Many New Jersey couples live together without getting married. Some want to wait until they have both established their respective careers before tying the knot, while others decide to marry when they start a family, and some never get married. Just like marriages, some cohabitation arrangements come to an end, but the division of assets and property can be more complicated for those who were not married.
Going through a divorce is never easy, and some of the most challenging divorce-related procedures involve children and assets. When there are significant debts that form part of the property division process, it becomes even more challenging. New Jersey is a common-law state, which means that assets and debts are divided equitably, and this process will involve determining whether debts are separate or marital.
Many marriages in New Jersey are between people who may have already been married before, and they enter into new unions with significant assets already accumulated. If the spouses do not sign prenuptial agreements, the division of assets and property in the event of another divorce could become a contentious affair. Under some circumstances, a postnuptial agreement is recommended to avoid this,
Common law marriages are not legal in New Jersey, although many couples in long-term relationships choose not to get married. These relationships can work well, but if unmarried couples split after years of acquiring assets and having children together, the division of assets and property could be a challenging process. There are no rules or legal requirements for ending a cohabitation arrangement, making it less costly and time-consuming -- but not always less traumatic. Contention may arise because of the lack of laws to govern the fair division of property.
There is an expression that says criminal court brings out the best in bad people, and divorce court brings out the worst in good people. Divorces are typically challenging and traumatizing, but prenups can ease the process. Although many people in New Jersey might believe that prenuptial agreements are only for the rich and famous, these marital contracts can simplify the division of assets in the divorces of the rest of the community. While prenups require full disclosure of debts and assets, they can also address additional matters.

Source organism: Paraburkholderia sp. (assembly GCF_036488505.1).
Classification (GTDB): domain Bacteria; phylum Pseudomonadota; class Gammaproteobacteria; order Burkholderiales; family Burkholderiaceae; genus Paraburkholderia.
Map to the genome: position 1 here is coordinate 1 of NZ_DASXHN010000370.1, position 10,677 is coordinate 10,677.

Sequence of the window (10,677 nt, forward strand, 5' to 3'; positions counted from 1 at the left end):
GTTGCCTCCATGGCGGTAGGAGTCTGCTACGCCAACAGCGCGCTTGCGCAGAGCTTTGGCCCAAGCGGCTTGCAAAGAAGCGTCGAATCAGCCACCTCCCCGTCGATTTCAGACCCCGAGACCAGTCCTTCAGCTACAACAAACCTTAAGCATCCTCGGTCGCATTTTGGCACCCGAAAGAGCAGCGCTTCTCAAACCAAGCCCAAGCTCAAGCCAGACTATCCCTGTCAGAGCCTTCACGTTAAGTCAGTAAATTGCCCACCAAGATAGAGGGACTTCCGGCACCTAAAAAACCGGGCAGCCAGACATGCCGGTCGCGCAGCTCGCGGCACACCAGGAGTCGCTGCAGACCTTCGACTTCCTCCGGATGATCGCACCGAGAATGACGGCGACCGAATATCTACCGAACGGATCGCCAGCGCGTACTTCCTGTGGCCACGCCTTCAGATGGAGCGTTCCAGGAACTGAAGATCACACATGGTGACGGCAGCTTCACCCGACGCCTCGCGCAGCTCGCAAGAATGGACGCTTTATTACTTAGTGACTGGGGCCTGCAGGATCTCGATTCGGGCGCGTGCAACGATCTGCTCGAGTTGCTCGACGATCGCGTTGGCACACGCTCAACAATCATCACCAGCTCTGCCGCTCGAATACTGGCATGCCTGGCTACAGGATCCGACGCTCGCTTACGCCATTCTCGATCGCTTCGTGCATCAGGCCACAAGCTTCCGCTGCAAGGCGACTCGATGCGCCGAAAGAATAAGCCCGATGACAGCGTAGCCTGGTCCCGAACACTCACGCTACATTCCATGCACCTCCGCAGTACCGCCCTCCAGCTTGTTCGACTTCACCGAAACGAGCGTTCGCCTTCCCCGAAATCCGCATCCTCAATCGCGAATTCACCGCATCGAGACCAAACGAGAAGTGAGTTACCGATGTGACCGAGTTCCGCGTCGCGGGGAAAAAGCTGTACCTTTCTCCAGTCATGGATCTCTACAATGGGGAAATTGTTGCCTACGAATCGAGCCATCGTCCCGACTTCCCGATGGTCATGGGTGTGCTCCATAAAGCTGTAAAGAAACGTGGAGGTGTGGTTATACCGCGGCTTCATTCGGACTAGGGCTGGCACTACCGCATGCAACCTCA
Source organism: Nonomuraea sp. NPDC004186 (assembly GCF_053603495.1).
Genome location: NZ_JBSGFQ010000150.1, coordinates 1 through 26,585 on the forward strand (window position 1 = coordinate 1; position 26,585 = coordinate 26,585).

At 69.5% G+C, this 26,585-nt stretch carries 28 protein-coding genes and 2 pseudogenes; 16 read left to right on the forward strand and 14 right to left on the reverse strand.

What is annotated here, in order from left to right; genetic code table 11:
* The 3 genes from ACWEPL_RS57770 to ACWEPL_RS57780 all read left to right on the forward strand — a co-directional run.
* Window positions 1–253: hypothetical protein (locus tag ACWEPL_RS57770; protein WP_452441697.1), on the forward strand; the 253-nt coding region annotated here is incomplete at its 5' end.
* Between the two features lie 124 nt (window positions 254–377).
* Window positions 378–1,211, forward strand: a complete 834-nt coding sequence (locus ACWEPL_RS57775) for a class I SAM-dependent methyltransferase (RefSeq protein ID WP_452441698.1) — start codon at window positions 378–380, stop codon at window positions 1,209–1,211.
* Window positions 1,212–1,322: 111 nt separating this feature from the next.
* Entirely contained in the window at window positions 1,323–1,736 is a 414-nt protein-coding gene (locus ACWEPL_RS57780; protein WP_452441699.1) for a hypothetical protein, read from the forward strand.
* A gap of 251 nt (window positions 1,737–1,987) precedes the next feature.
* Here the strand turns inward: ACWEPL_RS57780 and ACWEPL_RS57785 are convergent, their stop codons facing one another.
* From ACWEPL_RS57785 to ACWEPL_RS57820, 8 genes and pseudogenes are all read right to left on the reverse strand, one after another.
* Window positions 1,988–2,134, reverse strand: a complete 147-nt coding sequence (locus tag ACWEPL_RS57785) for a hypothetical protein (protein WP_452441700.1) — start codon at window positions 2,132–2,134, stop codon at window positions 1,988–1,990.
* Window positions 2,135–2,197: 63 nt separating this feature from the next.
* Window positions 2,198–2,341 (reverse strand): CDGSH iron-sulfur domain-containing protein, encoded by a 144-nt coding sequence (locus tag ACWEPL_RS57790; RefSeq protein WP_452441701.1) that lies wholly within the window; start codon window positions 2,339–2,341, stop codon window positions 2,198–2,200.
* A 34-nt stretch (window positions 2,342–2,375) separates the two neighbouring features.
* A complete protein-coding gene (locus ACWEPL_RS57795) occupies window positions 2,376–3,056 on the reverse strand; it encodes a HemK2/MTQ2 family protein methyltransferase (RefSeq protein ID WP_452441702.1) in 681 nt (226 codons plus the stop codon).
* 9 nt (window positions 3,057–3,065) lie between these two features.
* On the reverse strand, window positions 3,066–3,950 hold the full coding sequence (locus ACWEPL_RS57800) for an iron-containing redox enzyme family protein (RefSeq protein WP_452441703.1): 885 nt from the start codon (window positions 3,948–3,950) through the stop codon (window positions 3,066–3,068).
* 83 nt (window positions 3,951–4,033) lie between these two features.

Anyone in New Jersey who is considering a second or subsequent wedding after a divorce will likely have many concerns. Most people expect the best from a subsequent marriage, but plan appropriately for the possibility of another divorce. It is crucial to avoid previous mistakes, especially those that only became evident during the division of assets in the divorce.
Going through a divorce is challenging on many levels, and it is certainly not for the faint-hearted. When it comes to the division of assets, the process can become significantly more complicated if a small business forms part of the assets in a New Jersey divorce. Matters to consider include whether the business was established before the date of the marriage, and the value of the spouse's personal investment into the company before the wedding.
Going through a divorce is one of the most emotional and difficult things anyone can face. When it comes to the division of assets, many New Jersey couples focus on the obvious and overlook the less obvious. An example is couples who did a lot of traveling. They might have thousands of dollars worth of accumulated frequent flyer points, which can be split by sharing the value or by the spouse owning the points issuing free travel tickets in the name of the other spouse.
It is not unusual for New Jersey couples to live together for some time. Some choose to marry later, but others might continue to cohabitate. Like married couples, they accumulate assets during this time, and they might even have children together. However, what happens when the relationship ends? How does the law treat property division for unmarried couples?
Some couples in New Jersey choose not to sign prenuptial agreements because both parties have limited assets at the start of their marriage. However, once one or both spouses acquire assets during the marriage, they might need a way to secure the ownership of their respective holdings if their marriage should end in divorce. The solution comes in the form of a postnuptial agreement that will protect each spouse's interests during the division of assets and property.